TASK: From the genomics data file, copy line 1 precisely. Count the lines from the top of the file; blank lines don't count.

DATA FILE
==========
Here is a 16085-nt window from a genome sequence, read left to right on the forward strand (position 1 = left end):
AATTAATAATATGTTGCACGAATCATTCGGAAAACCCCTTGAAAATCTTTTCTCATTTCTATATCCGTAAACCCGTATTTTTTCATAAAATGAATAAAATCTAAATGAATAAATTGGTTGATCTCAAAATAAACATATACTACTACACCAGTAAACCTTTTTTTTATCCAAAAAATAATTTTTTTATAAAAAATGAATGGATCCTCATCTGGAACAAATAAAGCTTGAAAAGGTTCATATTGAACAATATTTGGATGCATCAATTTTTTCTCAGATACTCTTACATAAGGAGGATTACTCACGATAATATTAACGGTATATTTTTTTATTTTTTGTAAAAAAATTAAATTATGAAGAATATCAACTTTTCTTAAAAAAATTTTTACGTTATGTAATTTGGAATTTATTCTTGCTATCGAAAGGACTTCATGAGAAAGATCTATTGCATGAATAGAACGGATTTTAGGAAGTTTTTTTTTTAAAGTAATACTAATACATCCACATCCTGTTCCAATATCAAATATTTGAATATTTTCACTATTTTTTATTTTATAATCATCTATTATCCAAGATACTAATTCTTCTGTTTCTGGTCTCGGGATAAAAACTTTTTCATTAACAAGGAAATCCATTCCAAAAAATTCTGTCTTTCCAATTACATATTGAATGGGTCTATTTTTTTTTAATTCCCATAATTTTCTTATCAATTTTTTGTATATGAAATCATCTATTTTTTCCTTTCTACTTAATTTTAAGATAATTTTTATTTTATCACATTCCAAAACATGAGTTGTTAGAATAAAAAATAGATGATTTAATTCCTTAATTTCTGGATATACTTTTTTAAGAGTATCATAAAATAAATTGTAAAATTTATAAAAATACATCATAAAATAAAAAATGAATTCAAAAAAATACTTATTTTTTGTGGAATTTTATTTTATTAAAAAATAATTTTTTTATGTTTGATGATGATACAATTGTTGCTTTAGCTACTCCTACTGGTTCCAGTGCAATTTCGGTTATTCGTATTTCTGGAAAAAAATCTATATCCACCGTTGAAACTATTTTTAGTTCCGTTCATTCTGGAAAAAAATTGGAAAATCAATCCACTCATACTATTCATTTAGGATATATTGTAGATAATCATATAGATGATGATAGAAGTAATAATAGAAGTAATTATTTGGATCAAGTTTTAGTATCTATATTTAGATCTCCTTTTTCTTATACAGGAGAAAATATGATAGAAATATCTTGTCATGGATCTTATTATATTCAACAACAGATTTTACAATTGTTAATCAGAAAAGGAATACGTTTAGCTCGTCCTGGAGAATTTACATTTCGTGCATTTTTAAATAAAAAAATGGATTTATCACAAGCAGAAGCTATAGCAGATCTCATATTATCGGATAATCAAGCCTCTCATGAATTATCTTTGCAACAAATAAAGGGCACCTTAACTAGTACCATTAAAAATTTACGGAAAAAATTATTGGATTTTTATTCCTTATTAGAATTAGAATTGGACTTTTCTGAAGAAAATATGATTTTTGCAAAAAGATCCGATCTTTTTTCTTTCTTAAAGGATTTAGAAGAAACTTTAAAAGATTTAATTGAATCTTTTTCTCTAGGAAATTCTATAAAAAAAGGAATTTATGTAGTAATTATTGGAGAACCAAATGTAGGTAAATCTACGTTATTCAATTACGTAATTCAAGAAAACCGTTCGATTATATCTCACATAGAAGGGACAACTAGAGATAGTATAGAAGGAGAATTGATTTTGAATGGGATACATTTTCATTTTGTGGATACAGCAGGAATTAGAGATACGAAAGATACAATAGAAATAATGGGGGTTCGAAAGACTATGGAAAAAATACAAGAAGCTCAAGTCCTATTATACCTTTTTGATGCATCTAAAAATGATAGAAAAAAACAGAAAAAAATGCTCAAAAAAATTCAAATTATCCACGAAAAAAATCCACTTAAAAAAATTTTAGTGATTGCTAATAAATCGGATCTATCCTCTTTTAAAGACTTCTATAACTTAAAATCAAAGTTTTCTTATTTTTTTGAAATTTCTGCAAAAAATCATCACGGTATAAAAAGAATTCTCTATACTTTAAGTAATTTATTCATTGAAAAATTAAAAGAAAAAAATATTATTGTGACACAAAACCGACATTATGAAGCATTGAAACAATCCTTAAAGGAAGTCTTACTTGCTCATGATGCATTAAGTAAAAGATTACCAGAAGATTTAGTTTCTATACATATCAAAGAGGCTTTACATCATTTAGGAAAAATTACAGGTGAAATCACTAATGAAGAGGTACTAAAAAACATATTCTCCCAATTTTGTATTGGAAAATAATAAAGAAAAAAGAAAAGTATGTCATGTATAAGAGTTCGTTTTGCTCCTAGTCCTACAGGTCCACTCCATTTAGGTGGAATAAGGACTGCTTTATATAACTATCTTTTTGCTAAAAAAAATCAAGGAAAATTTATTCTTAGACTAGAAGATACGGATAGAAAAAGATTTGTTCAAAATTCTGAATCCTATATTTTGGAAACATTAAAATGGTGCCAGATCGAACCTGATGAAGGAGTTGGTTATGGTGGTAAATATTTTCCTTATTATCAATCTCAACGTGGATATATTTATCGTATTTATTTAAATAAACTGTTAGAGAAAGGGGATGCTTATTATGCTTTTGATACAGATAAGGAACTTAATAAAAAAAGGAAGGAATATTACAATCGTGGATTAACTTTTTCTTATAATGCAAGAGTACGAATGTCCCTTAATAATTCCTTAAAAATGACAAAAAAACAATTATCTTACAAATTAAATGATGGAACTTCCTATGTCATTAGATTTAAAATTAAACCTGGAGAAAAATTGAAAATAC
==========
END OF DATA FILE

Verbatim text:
Here is a 16085-nt window from a genome sequence, read left to right on the forward strand (position 1 = left end):